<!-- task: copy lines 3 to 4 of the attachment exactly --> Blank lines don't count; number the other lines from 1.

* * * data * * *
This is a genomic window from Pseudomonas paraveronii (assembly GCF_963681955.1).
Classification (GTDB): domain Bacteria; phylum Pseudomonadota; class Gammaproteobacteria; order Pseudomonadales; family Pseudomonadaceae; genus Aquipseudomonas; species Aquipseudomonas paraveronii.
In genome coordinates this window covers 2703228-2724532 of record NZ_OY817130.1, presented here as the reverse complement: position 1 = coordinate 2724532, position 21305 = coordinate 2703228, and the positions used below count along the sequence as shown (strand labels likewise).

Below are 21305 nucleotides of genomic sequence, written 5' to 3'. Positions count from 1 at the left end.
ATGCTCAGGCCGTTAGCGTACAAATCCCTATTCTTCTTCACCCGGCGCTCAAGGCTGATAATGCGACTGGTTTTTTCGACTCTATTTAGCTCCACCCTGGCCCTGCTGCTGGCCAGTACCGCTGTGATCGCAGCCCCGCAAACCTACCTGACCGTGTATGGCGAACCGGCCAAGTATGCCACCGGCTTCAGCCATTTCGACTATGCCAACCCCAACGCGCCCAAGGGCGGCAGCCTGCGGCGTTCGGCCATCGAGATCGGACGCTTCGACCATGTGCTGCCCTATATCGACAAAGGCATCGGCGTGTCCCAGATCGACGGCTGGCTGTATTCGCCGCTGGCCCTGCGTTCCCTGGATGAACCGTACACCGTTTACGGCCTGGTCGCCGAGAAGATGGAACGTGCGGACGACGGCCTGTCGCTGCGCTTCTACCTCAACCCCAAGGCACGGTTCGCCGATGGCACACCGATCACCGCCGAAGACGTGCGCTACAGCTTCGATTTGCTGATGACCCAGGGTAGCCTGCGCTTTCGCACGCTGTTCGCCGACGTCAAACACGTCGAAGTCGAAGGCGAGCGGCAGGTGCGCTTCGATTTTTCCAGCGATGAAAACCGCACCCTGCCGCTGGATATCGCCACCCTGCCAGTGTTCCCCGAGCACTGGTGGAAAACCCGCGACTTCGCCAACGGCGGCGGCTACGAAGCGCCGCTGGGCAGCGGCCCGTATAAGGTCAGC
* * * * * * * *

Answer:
In genome coordinates this window covers 2703228-2724532 of record NZ_OY817130.1, presented here as the reverse complement: position 1 = coordinate 2724532, position 21305 = coordinate 2703228, and the positions used below count along the sequence as shown (strand labels likewise).

Below are 21305 nucleotides of genomic sequence, written 5' to 3'. Positions count from 1 at the left end.